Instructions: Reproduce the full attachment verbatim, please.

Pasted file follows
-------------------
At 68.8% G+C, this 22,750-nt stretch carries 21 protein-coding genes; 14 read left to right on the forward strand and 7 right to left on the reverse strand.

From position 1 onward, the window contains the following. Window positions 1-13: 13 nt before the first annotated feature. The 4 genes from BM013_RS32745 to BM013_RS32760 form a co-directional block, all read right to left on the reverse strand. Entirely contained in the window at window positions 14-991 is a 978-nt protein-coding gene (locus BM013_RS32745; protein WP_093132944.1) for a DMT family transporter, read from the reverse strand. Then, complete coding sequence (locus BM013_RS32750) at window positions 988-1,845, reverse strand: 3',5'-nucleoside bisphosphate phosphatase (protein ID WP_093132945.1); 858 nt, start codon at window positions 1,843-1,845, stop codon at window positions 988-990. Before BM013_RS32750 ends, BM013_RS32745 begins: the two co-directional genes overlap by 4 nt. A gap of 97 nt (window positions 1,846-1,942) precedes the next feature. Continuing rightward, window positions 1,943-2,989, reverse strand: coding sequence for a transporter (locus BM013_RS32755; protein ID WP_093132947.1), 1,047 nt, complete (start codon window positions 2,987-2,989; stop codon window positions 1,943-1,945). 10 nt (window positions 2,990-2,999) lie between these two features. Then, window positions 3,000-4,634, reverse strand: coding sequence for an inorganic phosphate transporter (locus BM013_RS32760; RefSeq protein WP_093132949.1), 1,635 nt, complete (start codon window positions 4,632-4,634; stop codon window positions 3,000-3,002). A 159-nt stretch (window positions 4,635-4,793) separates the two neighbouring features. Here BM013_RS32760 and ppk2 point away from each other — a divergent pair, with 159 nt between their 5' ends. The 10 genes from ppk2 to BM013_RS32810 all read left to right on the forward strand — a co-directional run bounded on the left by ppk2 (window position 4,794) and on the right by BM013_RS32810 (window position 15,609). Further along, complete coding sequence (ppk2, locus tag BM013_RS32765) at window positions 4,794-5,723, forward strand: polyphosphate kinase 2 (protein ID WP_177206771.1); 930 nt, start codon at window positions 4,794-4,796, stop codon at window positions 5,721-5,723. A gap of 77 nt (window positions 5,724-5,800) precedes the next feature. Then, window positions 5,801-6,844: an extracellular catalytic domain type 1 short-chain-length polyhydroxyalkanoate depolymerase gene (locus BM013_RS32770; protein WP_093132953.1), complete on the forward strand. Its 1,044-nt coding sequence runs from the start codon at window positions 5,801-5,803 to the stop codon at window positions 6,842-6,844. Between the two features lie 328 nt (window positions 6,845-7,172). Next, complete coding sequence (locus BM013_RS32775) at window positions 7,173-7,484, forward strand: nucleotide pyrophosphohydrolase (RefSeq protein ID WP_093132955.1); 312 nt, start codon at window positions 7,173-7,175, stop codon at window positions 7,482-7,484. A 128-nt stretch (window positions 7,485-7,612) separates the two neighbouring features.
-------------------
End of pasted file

At 68.8% G+C, this 22,750-nt stretch carries 21 protein-coding genes; 14 read left to right on the forward strand and 7 right to left on the reverse strand.

From position 1 onward, the window contains the following. Window positions 1-13: 13 nt before the first annotated feature. The 4 genes from BM013_RS32745 to BM013_RS32760 form a co-directional block, all read right to left on the reverse strand. Entirely contained in the window at window positions 14-991 is a 978-nt protein-coding gene (locus BM013_RS32745; protein WP_093132944.1) for a DMT family transporter, read from the reverse strand. Then, complete coding sequence (locus BM013_RS32750) at window positions 988-1,845, reverse strand: 3',5'-nucleoside bisphosphate phosphatase (protein ID WP_093132945.1); 858 nt, start codon at window positions 1,843-1,845, stop codon at window positions 988-990. Before BM013_RS32750 ends, BM013_RS32745 begins: the two co-directional genes overlap by 4 nt. A gap of 97 nt (window positions 1,846-1,942) precedes the next feature. Continuing rightward, window positions 1,943-2,989, reverse strand: coding sequence for a transporter (locus BM013_RS32755; protein ID WP_093132947.1), 1,047 nt, complete (start codon window positions 2,987-2,989; stop codon window positions 1,943-1,945). 10 nt (window positions 2,990-2,999) lie between these two features. Then, window positions 3,000-4,634, reverse strand: coding sequence for an inorganic phosphate transporter (locus BM013_RS32760; RefSeq protein WP_093132949.1), 1,635 nt, complete (start codon window positions 4,632-4,634; stop codon window positions 3,000-3,002). A 159-nt stretch (window positions 4,635-4,793) separates the two neighbouring features. Here BM013_RS32760 and ppk2 point away from each other — a divergent pair, with 159 nt between their 5' ends. The 10 genes from ppk2 to BM013_RS32810 all read left to right on the forward strand — a co-directional run bounded on the left by ppk2 (window position 4,794) and on the right by BM013_RS32810 (window position 15,609). Further along, complete coding sequence (ppk2, locus tag BM013_RS32765) at window positions 4,794-5,723, forward strand: polyphosphate kinase 2 (protein ID WP_177206771.1); 930 nt, start codon at window positions 4,794-4,796, stop codon at window positions 5,721-5,723. A gap of 77 nt (window positions 5,724-5,800) precedes the next feature. Then, window positions 5,801-6,844: an extracellular catalytic domain type 1 short-chain-length polyhydroxyalkanoate depolymerase gene (locus BM013_RS32770; protein WP_093132953.1), complete on the forward strand. Its 1,044-nt coding sequence runs from the start codon at window positions 5,801-5,803 to the stop codon at window positions 6,842-6,844. Between the two features lie 328 nt (window positions 6,845-7,172). Next, complete coding sequence (locus BM013_RS32775) at window positions 7,173-7,484, forward strand: nucleotide pyrophosphohydrolase (RefSeq protein ID WP_093132955.1); 312 nt, start codon at window positions 7,173-7,175, stop codon at window positions 7,482-7,484. A 128-nt stretch (window positions 7,485-7,612) separates the two neighbouring features.